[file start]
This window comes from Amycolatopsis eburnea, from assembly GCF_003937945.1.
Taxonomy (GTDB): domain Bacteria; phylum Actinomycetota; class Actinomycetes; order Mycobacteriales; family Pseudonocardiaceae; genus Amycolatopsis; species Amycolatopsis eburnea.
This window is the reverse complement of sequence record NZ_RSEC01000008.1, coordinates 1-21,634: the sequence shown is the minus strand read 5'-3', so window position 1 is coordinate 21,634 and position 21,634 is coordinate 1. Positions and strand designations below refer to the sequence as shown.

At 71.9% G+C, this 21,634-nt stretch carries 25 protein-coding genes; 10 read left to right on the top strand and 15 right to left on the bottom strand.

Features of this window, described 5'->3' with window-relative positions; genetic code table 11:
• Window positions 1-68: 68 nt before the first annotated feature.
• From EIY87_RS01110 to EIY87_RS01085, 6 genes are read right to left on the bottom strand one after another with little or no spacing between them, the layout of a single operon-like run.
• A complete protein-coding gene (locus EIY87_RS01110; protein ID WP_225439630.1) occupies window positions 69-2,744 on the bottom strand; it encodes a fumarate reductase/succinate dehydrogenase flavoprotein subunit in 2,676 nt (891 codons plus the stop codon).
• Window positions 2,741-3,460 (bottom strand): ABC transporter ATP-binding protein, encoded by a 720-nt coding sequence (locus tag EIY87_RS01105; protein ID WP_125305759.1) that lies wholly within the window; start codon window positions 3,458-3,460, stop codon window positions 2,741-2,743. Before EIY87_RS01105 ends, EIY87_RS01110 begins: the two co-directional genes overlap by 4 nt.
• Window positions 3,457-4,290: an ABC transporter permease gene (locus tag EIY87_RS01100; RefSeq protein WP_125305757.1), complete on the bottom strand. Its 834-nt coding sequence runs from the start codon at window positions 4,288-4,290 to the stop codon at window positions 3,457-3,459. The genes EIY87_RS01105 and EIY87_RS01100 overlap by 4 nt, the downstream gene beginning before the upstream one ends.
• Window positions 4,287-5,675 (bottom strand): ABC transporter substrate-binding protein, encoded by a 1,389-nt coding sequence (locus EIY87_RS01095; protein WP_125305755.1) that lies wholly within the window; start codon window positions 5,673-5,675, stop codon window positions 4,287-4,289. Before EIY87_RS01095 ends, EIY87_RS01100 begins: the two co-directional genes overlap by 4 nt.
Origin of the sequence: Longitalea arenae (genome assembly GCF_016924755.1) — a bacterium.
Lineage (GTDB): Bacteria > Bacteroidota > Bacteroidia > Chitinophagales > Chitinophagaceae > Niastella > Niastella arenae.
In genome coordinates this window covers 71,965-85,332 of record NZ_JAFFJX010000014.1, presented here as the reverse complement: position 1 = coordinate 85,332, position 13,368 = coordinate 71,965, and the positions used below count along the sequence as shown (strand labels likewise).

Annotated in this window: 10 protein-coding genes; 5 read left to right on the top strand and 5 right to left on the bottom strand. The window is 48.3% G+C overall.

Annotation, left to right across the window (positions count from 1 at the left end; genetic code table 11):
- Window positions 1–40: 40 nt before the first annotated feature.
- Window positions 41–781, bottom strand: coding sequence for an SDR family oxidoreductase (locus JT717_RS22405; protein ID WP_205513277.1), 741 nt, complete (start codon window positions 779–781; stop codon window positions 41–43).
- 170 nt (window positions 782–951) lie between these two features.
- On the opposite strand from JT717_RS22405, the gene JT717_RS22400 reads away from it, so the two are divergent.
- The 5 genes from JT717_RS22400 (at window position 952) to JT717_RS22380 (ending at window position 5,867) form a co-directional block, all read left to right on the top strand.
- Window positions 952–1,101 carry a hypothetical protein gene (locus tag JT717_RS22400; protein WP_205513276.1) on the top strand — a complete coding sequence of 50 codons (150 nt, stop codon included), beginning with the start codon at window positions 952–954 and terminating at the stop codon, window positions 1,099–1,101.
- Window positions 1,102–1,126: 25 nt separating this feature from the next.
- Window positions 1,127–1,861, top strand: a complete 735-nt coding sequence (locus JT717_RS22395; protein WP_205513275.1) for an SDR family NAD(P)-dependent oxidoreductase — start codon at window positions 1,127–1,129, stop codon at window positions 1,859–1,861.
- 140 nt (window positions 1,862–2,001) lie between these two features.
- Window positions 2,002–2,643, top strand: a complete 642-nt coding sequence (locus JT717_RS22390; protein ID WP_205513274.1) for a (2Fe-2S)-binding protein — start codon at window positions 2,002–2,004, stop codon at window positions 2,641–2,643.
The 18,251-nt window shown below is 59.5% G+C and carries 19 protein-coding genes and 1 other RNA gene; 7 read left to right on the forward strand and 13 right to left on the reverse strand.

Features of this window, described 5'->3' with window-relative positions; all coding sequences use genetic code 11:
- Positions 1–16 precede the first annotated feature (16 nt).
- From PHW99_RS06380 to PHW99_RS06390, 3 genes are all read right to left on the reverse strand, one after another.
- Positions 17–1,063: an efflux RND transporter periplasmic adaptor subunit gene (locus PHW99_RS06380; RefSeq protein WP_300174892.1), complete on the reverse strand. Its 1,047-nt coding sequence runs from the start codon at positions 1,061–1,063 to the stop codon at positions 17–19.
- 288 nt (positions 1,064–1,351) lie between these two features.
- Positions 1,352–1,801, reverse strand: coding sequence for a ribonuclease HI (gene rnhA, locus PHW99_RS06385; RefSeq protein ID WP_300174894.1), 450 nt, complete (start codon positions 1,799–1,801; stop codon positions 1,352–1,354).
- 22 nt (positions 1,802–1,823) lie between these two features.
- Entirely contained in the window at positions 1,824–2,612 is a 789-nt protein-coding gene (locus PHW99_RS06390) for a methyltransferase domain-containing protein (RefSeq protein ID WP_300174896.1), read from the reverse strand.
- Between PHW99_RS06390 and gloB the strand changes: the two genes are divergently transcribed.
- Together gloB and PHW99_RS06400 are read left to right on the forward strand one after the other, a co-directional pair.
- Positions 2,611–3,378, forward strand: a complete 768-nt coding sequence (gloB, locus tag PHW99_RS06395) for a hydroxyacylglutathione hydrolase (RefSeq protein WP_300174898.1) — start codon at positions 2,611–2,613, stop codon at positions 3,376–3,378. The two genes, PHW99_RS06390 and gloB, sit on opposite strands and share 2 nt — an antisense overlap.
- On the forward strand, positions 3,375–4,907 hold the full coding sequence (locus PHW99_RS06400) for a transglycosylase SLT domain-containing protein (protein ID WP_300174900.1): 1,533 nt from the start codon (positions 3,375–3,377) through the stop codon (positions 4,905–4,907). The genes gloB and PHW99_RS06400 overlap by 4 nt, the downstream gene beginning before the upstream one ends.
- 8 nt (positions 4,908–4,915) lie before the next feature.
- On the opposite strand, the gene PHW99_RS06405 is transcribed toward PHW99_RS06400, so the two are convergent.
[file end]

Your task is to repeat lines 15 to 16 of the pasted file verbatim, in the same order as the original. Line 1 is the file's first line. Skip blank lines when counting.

Annotated in this window: 10 protein-coding genes; 5 read left to right on the top strand and 5 right to left on the bottom strand. The window is 48.3% G+C overall.

Annotation, left to right across the window (positions count from 1 at the left end; genetic code table 11):